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Survivors include his wife of 54 years, Helen Olson of Arlington, and a sister.

Doris Evans McGinty Music Professor

Doris Valean Evans McGinty, 79, a musicologist and professor of music at Howard University for many years, died April 5 of coronary disease at Washington Hospital Center.

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Dr. McGinty was born in Washington, on Irving Street in the shadow of Howard University. She graduated from Dunbar Senior High School in 1941.

Even as a youngster, she displayed a gift for music, particularly the piano. She completed her bachelor's degree in music education at Howard in 1945, with a second bachelor's in German. She also worked as a librarian in the music department of the Library of Congress.

A mentor encouraged her to apply to Radcliffe College in Cambridge, Mass., where she received a master of arts degree in one year. It was a significant feat, since she was the only African American in her class and was taking a double load to finish in a year.

In 1947, she returned to Howard to teach music. She received a Fulbright fellowship to study at Oxford University, where, after two years, she received a doctorate in musicology in 1953. She was one of the first American women to receive a doctorate in musicology from Oxford.

Returning to Howard, she continued to teach and, for eight years, chaired the music department. She retired in 1991.

As a musicologist, Dr. McGinty's focus was on the contributions of African American musicians, particularly Washington area artists. She also was an expert on 20th-century black musical comedy and the growth of music study at Howard. Her publications include articles in the Black Music Research Journal and contributions to a 1998 book on Paul Robeson. In 2004, she edited the volume "National Association of Negro Musicians: A Documentary History," published by the Center for Black Music Research.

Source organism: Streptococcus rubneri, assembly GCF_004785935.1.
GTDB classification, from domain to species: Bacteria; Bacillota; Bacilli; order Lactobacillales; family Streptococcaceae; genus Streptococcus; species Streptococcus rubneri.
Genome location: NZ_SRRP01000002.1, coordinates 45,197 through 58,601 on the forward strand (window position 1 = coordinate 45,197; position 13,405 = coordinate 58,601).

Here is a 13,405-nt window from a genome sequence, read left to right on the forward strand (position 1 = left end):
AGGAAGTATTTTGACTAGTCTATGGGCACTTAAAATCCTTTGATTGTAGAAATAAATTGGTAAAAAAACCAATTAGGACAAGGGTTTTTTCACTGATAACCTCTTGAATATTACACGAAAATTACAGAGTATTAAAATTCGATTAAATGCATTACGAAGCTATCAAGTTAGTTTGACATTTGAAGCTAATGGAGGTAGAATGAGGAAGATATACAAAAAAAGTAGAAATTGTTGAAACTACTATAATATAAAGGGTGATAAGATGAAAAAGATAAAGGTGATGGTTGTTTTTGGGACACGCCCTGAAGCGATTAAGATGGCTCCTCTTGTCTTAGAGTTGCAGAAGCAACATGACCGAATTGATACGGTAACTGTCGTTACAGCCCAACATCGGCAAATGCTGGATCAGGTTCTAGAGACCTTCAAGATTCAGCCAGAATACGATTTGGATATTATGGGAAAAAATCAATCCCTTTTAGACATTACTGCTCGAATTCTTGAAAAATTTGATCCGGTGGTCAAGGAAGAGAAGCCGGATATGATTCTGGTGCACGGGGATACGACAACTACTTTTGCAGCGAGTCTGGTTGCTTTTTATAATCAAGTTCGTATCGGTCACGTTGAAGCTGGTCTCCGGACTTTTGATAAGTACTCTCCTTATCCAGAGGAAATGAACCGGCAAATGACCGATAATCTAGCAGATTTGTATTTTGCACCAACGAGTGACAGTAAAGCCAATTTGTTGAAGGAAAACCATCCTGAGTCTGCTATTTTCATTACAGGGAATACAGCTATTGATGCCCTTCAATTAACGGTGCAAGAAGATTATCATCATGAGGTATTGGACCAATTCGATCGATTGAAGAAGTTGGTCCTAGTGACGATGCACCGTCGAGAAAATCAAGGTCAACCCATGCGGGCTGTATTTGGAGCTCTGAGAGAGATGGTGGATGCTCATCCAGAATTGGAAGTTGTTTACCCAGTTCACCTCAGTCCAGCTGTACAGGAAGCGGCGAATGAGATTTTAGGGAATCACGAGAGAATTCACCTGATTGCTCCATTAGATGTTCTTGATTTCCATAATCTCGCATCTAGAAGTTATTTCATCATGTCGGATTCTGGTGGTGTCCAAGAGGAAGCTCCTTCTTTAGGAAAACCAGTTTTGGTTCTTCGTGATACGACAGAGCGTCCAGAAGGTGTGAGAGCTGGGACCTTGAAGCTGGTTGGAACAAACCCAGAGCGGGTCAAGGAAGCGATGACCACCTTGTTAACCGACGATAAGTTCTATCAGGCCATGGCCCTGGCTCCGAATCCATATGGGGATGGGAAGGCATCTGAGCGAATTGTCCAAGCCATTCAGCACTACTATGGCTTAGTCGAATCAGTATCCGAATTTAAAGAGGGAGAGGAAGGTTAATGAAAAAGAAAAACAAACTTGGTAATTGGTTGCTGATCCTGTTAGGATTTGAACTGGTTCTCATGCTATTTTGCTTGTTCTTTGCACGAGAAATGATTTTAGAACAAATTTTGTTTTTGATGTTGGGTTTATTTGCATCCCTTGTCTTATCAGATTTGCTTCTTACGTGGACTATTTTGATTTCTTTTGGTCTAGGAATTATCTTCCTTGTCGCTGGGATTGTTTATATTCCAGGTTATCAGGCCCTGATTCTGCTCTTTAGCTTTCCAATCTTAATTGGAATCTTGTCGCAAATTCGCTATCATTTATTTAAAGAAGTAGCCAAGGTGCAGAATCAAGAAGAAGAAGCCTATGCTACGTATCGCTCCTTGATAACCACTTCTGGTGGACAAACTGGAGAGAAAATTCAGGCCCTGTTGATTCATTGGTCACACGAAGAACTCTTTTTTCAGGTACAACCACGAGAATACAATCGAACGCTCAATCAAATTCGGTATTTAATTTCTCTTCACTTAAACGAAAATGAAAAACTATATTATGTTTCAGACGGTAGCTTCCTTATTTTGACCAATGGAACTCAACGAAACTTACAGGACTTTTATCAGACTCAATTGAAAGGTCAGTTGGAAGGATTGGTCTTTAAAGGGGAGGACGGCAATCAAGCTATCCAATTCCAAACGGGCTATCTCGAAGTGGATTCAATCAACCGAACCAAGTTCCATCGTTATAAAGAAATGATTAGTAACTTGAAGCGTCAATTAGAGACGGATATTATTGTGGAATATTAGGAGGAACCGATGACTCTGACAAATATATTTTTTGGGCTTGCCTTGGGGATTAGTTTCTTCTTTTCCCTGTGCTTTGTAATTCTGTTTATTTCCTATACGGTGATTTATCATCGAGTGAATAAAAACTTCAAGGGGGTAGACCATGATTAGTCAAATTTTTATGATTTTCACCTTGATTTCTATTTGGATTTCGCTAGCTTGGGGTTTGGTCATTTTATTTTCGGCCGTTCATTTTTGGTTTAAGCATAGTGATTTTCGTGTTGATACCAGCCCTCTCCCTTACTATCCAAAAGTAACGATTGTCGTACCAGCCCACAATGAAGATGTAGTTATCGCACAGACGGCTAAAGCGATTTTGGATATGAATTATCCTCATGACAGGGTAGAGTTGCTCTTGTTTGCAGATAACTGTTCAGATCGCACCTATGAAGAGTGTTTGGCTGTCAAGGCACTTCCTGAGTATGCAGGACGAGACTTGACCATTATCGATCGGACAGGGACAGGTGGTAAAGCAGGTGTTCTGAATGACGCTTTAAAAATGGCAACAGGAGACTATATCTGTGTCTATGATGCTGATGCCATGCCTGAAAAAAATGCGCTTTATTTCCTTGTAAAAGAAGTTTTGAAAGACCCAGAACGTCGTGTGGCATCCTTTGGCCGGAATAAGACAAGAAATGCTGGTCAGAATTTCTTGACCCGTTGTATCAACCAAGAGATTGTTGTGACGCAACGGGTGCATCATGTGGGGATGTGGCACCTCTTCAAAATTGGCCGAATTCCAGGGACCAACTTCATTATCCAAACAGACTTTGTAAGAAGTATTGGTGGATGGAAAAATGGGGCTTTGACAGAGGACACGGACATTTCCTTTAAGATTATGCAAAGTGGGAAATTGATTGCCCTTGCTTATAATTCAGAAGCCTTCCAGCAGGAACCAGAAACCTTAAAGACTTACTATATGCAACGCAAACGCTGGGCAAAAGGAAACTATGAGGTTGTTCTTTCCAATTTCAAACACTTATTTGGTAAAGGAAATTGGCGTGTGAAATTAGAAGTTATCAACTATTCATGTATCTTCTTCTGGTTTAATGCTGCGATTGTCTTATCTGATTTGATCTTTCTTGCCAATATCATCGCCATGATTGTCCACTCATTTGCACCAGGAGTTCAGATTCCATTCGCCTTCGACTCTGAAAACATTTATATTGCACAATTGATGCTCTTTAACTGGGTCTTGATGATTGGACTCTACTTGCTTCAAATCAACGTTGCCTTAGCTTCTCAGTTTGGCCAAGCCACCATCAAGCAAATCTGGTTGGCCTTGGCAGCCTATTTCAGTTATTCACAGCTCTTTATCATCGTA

At Howard, she taught history of music courses required for music majors, which allowed her to be in contact with most of the department's undergraduate students, a number of whom became music educators, musicologists, ethnomusicologists and performers. From 1976 through 2005, she helped prepare liner notes for the Howard University jazz ensemble albums.

Survivors include her husband of 48 years, Milton O. McGinty of Washington; three children, broadcaster Derek McGinty of Silver Spring, Dana McGinty of Washington and Lisa Toppin of Castro Valley, Calif.; and three grandchildren.

Jerome Delmas Escoe Interior Department Official

Jerome Delmas Escoe, 86, a former journalist and lawyer who worked on Capitol Hill and for four federal agencies before retiring in 1986 from the Interior Department as special assistant to an undersecretary, died of complications from pneumonia March 29 at Holy Cross Hospital. He lived in Silver Spring.

Mr. Escoe had been a civil rights advocate, newspaper editor and lawyer in his native Missouri before moving to Washington in 1955. That year, he accepted an appointment by Sen. Thomas C. Hennings Jr. (D-Mo.) to serve as assistant counsel to the Senate Subcommittee on Constitutional Rights.

In 1961, he left the subcommittee to work as the attorney adviser to the Board of Veterans' Appeals at the Veterans Administration. In the next few years, he worked as a public information specialist for the Agency for International Development and special assistant to the General Counsel of the Small Business Administration.

From 1968 to 1983, he was attorney adviser in the Office of Legislative Counsel in the Interior Department. He then spent three years as an undersecretary's special assistant.

Mr. Escoe was born in Muskogee, Okla., and raised in Kansas City, Mo., where he was editor of his high school newspaper. He graduated from the University of Kansas, where he championed greater African American representation on the student council.

He entered the Army during World War II and served in North Africa as a special agent in the Security Intelligence Corps.

After the war, he began his career as a journalist, working as a reporter for the Kansas City Call. While rising to the position of city editor, he attended and graduated from what is now the University of Missouri at Kansas City law school.

He was preceded in death by a son, Carlton Terrell Escoe, in 1980.

Survivors include his wife of 63 years, Geneva "Gigi" Escoe of Silver Spring; four children, Nina Carter of Leawood, Kan., and Jerome Delmas Escoe Jr., Antoinette Price and Consuelo Escoe, all of Silver Spring; 10 grandchildren; and nine great-grandchildren.

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